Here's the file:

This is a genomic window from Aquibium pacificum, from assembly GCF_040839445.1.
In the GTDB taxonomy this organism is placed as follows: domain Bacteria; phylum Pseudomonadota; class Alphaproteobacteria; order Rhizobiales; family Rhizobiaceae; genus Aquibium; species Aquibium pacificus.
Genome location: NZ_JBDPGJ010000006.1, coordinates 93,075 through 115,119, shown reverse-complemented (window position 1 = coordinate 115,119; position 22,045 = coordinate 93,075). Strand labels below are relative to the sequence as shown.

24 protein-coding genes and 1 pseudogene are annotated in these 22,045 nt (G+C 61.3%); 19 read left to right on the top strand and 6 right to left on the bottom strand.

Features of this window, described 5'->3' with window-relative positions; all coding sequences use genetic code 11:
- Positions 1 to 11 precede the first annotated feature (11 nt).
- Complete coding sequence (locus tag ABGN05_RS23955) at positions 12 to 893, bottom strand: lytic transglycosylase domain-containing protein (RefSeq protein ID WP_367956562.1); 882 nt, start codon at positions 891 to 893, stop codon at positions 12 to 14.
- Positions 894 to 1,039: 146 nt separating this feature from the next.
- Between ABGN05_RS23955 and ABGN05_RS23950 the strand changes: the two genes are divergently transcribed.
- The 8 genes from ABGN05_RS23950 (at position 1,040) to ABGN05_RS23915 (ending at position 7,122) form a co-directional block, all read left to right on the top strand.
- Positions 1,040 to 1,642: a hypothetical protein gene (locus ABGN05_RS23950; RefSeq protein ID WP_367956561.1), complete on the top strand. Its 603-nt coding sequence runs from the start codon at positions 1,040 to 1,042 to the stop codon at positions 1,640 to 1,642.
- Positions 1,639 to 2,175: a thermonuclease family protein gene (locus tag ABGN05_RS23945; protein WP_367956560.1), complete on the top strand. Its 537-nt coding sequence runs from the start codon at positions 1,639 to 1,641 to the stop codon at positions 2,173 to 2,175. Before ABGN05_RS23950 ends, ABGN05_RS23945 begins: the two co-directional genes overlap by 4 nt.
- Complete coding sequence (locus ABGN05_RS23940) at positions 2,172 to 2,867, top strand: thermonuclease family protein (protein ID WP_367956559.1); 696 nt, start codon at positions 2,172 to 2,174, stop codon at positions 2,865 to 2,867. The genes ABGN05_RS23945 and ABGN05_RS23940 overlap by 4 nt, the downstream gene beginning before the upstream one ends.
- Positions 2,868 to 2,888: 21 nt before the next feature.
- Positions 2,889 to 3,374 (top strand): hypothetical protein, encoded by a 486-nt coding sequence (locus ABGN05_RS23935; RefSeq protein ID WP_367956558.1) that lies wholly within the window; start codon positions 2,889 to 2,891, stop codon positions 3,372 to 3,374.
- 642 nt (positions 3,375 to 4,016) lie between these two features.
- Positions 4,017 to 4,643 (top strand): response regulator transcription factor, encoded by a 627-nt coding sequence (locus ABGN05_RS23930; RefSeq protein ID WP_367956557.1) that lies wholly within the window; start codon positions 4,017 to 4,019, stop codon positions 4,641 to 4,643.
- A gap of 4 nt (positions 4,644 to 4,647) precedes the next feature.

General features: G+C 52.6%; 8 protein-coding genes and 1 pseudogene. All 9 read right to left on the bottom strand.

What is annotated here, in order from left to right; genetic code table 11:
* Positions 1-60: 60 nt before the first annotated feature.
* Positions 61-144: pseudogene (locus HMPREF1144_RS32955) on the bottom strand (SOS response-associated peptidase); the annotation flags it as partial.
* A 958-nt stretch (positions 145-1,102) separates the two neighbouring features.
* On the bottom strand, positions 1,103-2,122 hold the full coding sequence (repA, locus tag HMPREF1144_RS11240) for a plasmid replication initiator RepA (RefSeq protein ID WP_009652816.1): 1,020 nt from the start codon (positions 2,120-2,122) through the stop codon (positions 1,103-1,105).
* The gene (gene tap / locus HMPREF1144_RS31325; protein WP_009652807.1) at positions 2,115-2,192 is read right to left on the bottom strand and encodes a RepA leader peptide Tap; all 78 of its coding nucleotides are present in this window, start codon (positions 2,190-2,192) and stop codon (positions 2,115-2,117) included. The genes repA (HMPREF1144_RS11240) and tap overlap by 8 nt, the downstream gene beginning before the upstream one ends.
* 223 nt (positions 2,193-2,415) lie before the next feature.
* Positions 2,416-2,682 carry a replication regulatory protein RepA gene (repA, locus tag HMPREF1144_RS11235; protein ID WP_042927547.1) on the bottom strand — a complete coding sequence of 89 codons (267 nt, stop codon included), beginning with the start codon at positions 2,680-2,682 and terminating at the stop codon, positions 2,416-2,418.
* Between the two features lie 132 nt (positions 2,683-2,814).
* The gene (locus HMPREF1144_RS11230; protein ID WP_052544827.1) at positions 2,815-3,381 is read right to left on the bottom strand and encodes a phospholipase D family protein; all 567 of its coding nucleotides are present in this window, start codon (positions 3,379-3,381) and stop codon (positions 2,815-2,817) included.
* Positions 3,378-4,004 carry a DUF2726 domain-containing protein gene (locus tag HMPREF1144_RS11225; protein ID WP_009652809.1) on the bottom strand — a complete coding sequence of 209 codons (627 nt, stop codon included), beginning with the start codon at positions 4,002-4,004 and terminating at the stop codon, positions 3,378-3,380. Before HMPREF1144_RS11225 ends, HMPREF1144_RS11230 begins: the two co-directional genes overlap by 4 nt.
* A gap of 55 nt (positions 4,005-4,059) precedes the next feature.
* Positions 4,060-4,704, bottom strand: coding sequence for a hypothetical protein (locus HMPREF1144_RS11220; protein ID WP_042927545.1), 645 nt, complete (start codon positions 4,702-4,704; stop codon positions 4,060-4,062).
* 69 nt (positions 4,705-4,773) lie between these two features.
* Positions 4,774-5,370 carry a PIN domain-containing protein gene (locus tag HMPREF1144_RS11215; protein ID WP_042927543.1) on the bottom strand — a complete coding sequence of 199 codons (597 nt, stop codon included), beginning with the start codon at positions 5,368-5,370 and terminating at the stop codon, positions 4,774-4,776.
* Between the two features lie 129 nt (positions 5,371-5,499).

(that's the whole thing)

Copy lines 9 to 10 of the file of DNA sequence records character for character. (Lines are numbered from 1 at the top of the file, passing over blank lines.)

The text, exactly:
- Between ABGN05_RS23955 and ABGN05_RS23950 the strand changes: the two genes are divergently transcribed.
- The 8 genes from ABGN05_RS23950 (at position 1,040) to ABGN05_RS23915 (ending at position 7,122) form a co-directional block, all read left to right on the top strand.